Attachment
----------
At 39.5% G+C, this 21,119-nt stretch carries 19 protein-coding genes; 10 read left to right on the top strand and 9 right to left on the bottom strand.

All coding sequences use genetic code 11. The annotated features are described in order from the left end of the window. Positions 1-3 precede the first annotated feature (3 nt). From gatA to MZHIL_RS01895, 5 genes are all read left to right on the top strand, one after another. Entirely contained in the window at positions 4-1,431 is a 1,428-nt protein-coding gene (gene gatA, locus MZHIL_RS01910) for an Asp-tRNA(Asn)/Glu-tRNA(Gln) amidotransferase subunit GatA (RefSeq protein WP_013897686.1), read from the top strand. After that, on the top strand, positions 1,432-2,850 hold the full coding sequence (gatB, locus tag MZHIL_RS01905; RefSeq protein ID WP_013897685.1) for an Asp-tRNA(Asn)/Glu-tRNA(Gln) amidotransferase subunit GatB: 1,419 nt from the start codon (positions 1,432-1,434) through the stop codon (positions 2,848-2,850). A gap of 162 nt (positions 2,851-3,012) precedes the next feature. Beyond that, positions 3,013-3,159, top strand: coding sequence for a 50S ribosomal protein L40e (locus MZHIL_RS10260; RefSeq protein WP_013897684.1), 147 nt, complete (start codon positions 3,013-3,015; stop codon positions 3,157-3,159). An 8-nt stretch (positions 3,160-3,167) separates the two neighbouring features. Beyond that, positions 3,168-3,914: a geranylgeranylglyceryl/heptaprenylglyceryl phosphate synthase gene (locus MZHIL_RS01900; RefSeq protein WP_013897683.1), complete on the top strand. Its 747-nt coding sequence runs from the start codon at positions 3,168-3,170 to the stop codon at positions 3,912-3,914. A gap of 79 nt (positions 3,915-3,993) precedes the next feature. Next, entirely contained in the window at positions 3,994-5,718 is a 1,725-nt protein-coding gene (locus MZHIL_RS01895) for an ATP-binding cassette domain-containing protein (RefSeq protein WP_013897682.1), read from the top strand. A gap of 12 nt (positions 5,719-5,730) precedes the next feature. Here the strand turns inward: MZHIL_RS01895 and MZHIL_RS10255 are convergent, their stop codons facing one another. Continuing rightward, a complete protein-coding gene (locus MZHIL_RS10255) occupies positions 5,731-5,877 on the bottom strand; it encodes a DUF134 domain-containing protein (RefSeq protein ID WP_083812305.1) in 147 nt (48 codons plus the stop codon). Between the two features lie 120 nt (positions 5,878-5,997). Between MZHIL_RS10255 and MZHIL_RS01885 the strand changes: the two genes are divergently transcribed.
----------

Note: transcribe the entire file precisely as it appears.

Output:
At 39.5% G+C, this 21,119-nt stretch carries 19 protein-coding genes; 10 read left to right on the top strand and 9 right to left on the bottom strand.

All coding sequences use genetic code 11. The annotated features are described in order from the left end of the window. Positions 1-3 precede the first annotated feature (3 nt). From gatA to MZHIL_RS01895, 5 genes are all read left to right on the top strand, one after another. Entirely contained in the window at positions 4-1,431 is a 1,428-nt protein-coding gene (gene gatA, locus MZHIL_RS01910) for an Asp-tRNA(Asn)/Glu-tRNA(Gln) amidotransferase subunit GatA (RefSeq protein WP_013897686.1), read from the top strand. After that, on the top strand, positions 1,432-2,850 hold the full coding sequence (gatB, locus tag MZHIL_RS01905; RefSeq protein ID WP_013897685.1) for an Asp-tRNA(Asn)/Glu-tRNA(Gln) amidotransferase subunit GatB: 1,419 nt from the start codon (positions 1,432-1,434) through the stop codon (positions 2,848-2,850). A gap of 162 nt (positions 2,851-3,012) precedes the next feature. Beyond that, positions 3,013-3,159, top strand: coding sequence for a 50S ribosomal protein L40e (locus MZHIL_RS10260; RefSeq protein WP_013897684.1), 147 nt, complete (start codon positions 3,013-3,015; stop codon positions 3,157-3,159). An 8-nt stretch (positions 3,160-3,167) separates the two neighbouring features. Beyond that, positions 3,168-3,914: a geranylgeranylglyceryl/heptaprenylglyceryl phosphate synthase gene (locus MZHIL_RS01900; RefSeq protein WP_013897683.1), complete on the top strand. Its 747-nt coding sequence runs from the start codon at positions 3,168-3,170 to the stop codon at positions 3,912-3,914. A gap of 79 nt (positions 3,915-3,993) precedes the next feature. Next, entirely contained in the window at positions 3,994-5,718 is a 1,725-nt protein-coding gene (locus MZHIL_RS01895) for an ATP-binding cassette domain-containing protein (RefSeq protein WP_013897682.1), read from the top strand. A gap of 12 nt (positions 5,719-5,730) precedes the next feature. Here the strand turns inward: MZHIL_RS01895 and MZHIL_RS10255 are convergent, their stop codons facing one another. Continuing rightward, a complete protein-coding gene (locus MZHIL_RS10255) occupies positions 5,731-5,877 on the bottom strand; it encodes a DUF134 domain-containing protein (RefSeq protein ID WP_083812305.1) in 147 nt (48 codons plus the stop codon). Between the two features lie 120 nt (positions 5,878-5,997). Between MZHIL_RS10255 and MZHIL_RS01885 the strand changes: the two genes are divergently transcribed.